To remedy this, Democrats say Congress should reassert that antitrust laws “are designed to protect not just consumers, but also workers, entrepreneurs, independent businesses, open markets, a fair economy, and democratic ideals.”
New laws could also chop up tech giants’ businesses to stop them from competing against third parties using their platforms
Democrats concluded in their report that the tech giants’ businesses are rife with conflicts of interest, in which they compete against smaller businesses that rely on platforms the tech giants own.
Here are just a few of the conflicts of interest outlined in the report:
- Amazon competes directly with third-party sellers on its own online marketplace, gathering data on competition to give its own products an edge.
- Apple imposes a 30% commission on revenue for apps in the App Store, charging competitors like Spotify fees that its own Apple Music doesn’t face.
- Facebook uses data gathered from its wealth of social media users to anticipate which other apps are becoming popular and adjust its strategy accordingly.
- Google prioritizes its own sites and products over competitors in its dominant search engine.
Democrats say those conflicts of interest should be eliminated in order to restore competition. Antitrust Subcommittee Chairman Rep. David Cicilline has called for a sort of modern Glass-Steagall Act, referencing the 1933 law that prohibited firms from operating as both investment banks and retail banks simultaneously.
Passing such a law is central to Democrats’ strategy to regulate the tech giants, subcommittee member Rep. Pramila Jayapal said in an interview with CNBC Wednesday.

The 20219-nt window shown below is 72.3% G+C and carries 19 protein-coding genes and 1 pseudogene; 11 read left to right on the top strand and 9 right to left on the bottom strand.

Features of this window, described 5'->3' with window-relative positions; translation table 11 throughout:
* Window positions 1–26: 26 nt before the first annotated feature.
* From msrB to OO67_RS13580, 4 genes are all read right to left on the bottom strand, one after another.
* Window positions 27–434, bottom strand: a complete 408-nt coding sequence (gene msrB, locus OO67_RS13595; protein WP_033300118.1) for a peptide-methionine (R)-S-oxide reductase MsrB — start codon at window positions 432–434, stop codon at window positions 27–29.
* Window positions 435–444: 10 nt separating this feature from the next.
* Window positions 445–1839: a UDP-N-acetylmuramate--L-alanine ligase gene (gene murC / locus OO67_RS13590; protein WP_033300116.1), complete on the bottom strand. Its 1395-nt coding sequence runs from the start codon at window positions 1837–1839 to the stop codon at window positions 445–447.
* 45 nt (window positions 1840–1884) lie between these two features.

“I think time will continue to show that it’s absolutely essential that we take on issues like structural separation,” Japayal said.
Democrats could face roadblocks from Republicans and court challenges from the big tech companies
While Republican members of the subcommittee said they agree regulators need more resources to crack down on the tech companies, they balked at proposals to separate parts of the companies’ businesses, saying the plan would amount to breaking up the companies.
“We agree that antitrust enforcement agencies need additional resources and tools to provide proper oversight,” Rep. Ken Buck, a Colorado Republican, wrote in response to the report. “However, these potential changes need not be dramatic to be effective.”
The tech giants themselves will also likely mount legal defenses that aim to reaffirm antitrust laws that focus on a “consumer welfare” standard. The Department of Justice is expected to file an antitrust lawsuit against Google before the end of the year, which is likely to play out in court over the course of several years.
However, both Democrats and Republicans think Congress should allocate more funding to regulatory bodies like the DOJ and the Federal Trade Commission to regulate future mergers and possible anticompetitive behavior by tech companies.
“It is fundamentally anticompetitive to simultaneously serve as the only substantial marketplace operator, including setting terms, policies, and fees; host third-party sellers; and use marketplace data to launch and sell competitive products,” Buck wrote.